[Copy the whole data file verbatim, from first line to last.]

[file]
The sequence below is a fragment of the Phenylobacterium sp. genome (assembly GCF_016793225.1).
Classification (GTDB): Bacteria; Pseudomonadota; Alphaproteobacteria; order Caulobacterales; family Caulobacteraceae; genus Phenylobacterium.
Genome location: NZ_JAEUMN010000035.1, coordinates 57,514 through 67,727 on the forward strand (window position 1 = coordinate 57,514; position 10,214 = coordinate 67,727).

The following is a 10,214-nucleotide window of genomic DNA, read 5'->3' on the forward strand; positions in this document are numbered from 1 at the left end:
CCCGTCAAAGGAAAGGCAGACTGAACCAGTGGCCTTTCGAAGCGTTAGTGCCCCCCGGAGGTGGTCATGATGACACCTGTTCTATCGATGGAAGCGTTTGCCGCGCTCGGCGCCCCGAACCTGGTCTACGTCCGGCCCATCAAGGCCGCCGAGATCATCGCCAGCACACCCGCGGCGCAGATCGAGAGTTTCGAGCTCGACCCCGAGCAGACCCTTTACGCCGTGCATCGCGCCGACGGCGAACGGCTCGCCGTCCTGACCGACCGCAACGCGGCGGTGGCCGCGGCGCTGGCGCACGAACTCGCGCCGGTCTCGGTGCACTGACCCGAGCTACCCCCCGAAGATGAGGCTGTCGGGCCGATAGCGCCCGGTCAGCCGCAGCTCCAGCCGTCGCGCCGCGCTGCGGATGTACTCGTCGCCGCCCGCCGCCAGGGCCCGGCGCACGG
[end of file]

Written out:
The sequence below is a fragment of the Phenylobacterium sp. genome (assembly GCF_016793225.1).
Classification (GTDB): Bacteria; Pseudomonadota; Alphaproteobacteria; order Caulobacterales; family Caulobacteraceae; genus Phenylobacterium.
Genome location: NZ_JAEUMN010000035.1, coordinates 57,514 through 67,727 on the forward strand (window position 1 = coordinate 57,514; position 10,214 = coordinate 67,727).

The following is a 10,214-nucleotide window of genomic DNA, read 5'->3' on the forward strand; positions in this document are numbered from 1 at the left end:
CCCGTCAAAGGAAAGGCAGACTGAACCAGTGGCCTTTCGAAGCGTTAGTGCCCCCCGGAGGTGGTCATGATGACACCTGTTCTATCGATGGAAGCGTTTGCCGCGCTCGGCGCCCCGAACCTGGTCTACGTCCGGCCCATCAAGGCCGCCGAGATCATCGCCAGCACACCCGCGGCGCAGATCGAGAGTTTCGAGCTCGACCCCGAGCAGACCCTTTACGCCGTGCATCGCGCCGACGGCGAACGGCTCGCCGTCCTGACCGACCGCAACGCGGCGGTGGCCGCGGCGCTGGCGCACGAACTCGCGCCGGTCTCGGTGCACTGACCCGAGCTACCCCCCGAAGATGAGGCTGTCGGGCCGATAGCGCCCGGTCAGCCGCAGCTCCAGCCGTCGCGCCGCGCTGCGGATGTACTCGTCGCCGCCCGCCGCCAGGGCCCGGCGCACGG